A cost/benefit study was made to determine the cost and effectiveness of radioactive waste (radwaste) treatment systems for decreasing the release of radioactive materials and chemicals from a model uranium hexafluoride (UF/sub 6/) production plant using the fluorination-fractionation (dry hydrofluor) process, and to evaluate the radiological impact (dose commitment) of the released materials on the environment. This study is designed to assist in defining the term as low as is reasonably achievable (ALARA) in relation to limiting the release of radioactive materials from nuclear facilities. The model plant processes 10,000 metric tons of uranium per year. Base-case waste treatment is the minimum necessary to operate the process. Effluents meet the radiological requirements listed in the Code of Federal Regulations, Title 10, Part 20 (10 CFR 20), Appendix B, Table II, but may not be acceptable chemically at all sites. Additional radwaste treatment techniques are applied to the base-case plant in a series of case studies to decrease the amounts of radioactive materials released and to reduce the radiological dose commitment to the population in the surrounding area. The costs for the added waste treatment operations and the corresponding dose commitment are calculated for each case. In the final analysis, radiological dose is plotted vs the annual cost for treatment of the radwastes. The status of the radwaste treatment methods used in the case studies is discussed. Much of the technology used in the advanced cases will require development and demonstration or else is proprietary and unavailable for immediate use. The methodology and assumptions for the radiological doses are found in ORNL-4992.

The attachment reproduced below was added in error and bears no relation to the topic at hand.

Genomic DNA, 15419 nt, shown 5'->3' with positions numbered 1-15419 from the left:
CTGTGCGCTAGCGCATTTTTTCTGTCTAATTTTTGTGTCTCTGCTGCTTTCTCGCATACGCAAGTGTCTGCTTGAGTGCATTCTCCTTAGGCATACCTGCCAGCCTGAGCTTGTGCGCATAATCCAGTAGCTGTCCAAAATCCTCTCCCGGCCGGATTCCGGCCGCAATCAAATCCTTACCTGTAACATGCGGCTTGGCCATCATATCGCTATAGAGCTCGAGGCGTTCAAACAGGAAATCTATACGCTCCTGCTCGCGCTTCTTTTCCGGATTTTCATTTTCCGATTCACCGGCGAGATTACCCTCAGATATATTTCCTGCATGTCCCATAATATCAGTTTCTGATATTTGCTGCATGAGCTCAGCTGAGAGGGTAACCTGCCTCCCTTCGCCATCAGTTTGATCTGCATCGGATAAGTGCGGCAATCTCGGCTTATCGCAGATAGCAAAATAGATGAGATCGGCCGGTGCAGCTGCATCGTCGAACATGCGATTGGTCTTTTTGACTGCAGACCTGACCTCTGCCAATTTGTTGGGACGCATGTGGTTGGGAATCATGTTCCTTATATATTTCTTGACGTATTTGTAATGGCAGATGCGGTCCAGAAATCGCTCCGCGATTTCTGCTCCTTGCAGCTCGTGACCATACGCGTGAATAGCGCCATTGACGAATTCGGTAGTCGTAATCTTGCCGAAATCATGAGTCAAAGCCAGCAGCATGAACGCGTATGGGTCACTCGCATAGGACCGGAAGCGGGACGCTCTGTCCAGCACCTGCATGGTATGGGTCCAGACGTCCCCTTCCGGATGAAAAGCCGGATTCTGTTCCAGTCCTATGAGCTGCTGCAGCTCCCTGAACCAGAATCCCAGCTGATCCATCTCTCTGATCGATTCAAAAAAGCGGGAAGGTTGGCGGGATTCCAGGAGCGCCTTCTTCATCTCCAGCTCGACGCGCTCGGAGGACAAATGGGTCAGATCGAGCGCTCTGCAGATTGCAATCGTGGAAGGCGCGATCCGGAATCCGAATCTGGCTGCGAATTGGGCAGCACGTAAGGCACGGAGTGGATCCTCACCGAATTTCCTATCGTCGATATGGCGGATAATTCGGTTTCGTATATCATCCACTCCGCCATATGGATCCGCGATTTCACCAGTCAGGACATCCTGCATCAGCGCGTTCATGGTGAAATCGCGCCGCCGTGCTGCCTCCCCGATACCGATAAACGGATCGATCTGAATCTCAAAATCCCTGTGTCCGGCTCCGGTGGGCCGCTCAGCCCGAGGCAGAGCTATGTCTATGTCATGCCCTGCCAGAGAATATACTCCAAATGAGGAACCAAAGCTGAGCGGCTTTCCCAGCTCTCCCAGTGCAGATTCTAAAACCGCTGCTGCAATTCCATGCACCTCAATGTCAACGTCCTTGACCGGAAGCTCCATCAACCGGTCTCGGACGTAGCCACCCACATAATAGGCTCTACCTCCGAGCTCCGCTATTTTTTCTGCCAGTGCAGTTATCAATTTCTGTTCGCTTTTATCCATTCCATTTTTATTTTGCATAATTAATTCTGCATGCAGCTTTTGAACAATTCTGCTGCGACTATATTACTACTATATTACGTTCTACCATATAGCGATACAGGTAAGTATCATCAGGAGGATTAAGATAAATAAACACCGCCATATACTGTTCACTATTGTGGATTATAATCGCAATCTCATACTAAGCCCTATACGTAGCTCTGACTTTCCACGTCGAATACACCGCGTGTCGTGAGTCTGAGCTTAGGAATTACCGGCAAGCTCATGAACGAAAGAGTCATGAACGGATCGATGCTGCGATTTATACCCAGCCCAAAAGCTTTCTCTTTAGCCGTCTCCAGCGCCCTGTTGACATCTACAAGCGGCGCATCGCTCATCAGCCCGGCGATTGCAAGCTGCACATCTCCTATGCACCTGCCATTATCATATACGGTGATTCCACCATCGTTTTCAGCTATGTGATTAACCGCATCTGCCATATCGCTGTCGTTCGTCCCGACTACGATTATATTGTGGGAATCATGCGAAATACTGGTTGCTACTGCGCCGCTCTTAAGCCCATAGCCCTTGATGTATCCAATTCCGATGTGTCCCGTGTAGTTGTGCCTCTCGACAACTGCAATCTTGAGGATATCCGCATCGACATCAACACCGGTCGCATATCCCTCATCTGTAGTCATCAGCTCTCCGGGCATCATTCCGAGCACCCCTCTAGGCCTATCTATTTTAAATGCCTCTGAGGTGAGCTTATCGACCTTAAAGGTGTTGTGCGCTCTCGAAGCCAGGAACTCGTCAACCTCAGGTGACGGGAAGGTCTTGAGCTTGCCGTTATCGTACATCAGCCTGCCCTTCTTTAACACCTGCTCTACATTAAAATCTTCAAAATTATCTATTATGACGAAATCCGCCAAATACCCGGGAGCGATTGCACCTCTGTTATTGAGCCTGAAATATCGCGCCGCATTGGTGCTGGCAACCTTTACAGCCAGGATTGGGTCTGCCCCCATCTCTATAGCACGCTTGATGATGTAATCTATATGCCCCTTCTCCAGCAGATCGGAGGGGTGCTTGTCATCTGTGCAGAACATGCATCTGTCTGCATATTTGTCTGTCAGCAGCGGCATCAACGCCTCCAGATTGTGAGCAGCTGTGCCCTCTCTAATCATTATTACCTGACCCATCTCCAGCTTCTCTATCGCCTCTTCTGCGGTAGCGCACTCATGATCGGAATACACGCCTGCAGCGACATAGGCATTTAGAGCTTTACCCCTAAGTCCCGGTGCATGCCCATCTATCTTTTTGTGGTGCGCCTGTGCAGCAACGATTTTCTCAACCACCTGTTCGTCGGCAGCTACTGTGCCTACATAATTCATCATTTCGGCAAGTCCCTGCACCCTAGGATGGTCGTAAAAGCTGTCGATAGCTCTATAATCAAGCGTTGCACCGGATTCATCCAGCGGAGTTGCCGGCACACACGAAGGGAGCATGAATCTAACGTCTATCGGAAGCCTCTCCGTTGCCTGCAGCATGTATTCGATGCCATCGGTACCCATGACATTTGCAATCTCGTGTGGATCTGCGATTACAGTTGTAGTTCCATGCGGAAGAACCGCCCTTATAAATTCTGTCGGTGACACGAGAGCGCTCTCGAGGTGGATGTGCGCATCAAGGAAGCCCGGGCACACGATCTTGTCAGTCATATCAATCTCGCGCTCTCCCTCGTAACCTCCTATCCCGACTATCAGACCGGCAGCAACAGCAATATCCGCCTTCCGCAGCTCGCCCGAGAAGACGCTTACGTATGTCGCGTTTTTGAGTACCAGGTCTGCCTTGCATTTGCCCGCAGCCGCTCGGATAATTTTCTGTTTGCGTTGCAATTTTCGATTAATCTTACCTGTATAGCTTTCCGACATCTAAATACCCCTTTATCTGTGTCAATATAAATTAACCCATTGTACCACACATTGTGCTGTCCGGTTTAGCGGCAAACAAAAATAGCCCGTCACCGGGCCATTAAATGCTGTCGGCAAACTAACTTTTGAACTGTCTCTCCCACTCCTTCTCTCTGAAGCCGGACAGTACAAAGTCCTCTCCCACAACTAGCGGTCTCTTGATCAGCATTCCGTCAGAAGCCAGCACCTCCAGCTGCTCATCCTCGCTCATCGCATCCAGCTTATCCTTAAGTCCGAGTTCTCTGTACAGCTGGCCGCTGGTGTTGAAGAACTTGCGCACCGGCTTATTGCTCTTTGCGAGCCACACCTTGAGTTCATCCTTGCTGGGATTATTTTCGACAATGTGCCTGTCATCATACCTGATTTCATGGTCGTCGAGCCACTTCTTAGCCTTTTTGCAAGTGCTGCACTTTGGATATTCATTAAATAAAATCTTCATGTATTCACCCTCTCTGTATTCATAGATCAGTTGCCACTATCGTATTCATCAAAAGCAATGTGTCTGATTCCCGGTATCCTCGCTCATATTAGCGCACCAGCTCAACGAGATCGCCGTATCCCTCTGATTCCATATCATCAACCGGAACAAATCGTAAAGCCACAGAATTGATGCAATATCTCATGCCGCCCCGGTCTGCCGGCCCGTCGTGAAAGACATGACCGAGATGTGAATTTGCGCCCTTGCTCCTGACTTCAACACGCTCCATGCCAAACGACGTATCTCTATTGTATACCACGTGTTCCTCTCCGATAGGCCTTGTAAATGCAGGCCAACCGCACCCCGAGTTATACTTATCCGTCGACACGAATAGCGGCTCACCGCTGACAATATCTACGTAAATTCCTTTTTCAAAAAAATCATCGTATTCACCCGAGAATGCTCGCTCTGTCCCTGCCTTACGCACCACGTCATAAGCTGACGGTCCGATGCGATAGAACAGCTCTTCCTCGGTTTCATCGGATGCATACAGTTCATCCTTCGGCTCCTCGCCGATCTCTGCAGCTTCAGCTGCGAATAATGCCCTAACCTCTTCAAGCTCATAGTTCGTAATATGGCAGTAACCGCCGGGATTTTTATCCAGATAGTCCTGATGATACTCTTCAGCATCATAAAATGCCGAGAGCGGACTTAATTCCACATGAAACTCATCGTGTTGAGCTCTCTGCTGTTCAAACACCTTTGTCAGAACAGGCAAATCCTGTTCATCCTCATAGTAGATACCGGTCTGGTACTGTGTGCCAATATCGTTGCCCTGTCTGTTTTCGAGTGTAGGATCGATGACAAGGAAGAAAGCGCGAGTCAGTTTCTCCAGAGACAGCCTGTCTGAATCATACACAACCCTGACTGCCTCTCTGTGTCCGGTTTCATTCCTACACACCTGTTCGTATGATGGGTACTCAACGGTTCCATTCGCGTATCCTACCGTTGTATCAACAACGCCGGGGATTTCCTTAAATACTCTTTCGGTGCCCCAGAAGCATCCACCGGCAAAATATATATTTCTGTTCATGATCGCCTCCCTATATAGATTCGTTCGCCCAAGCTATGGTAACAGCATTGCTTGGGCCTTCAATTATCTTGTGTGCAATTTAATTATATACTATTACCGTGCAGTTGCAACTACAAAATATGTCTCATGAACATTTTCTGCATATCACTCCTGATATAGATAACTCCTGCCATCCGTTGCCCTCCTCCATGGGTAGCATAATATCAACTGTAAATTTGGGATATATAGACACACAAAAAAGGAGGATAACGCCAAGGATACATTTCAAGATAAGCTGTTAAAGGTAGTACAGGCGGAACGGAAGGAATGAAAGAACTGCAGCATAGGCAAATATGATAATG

14. Correlation of radioactive waste treatment costs and the environmental impact of waste effluents in the nuclear fuel cycle: conversion of yellow cake to uranium hexafluoride. Part I. The fluorination-fractionation process

    International Nuclear Information System (INIS)

    Sears, M.B.; Blanco, R.E.; Finney, B.C.; Hill, G.S.; Moore, R.E.; Witherspoon, J.P.

    1977-07-01

    A cost/benefit study was made to determine the cost and effectiveness of radioactive waste (radwaste) treatment systems for decreasing the release of radioactive materials and chemicals from a model uranium hexafluoride (UF 6 ) production plant using the fluorination-fractionation (dry hydrofluor) process, and to evaluate the radiological impact (dose commitment) of the released materials on the environment. This study is designed to assist in defining the term as low as is reasonably achievable (ALARA) in relation to limiting the release of radioactive materials from nuclear facilities. The model plant processes 10,000 metric tons of uranium per year. Base-case waste treatment is the minimum necessary to operate the process. Effluents meet the radiological requirements listed in the Code of Federal Regulations, Title 10, Part 20 (10 CFR 20), Appendix B, Table II, but may not be acceptable chemically at all sites. Additional radwaste treatment techniques are applied to the base-case plant in a series of case studies to decrease the amounts of radioactive materials released and to reduce the radiological dose commitment to the population in the surrounding area. The costs for the added waste treatment operations and the corresponding dose commitment are calculated for each case. In the final analysis, radiological dose is plotted vs the annual cost for treatment of the radwastes. The status of the radwaste treatment methods used in the case studies is discussed. Much of the technology used in the advanced cases will require development and demonstration or else is proprietary and unavailable for immediate use. The methodology and assumptions for the radiological doses are found in ORNL-4992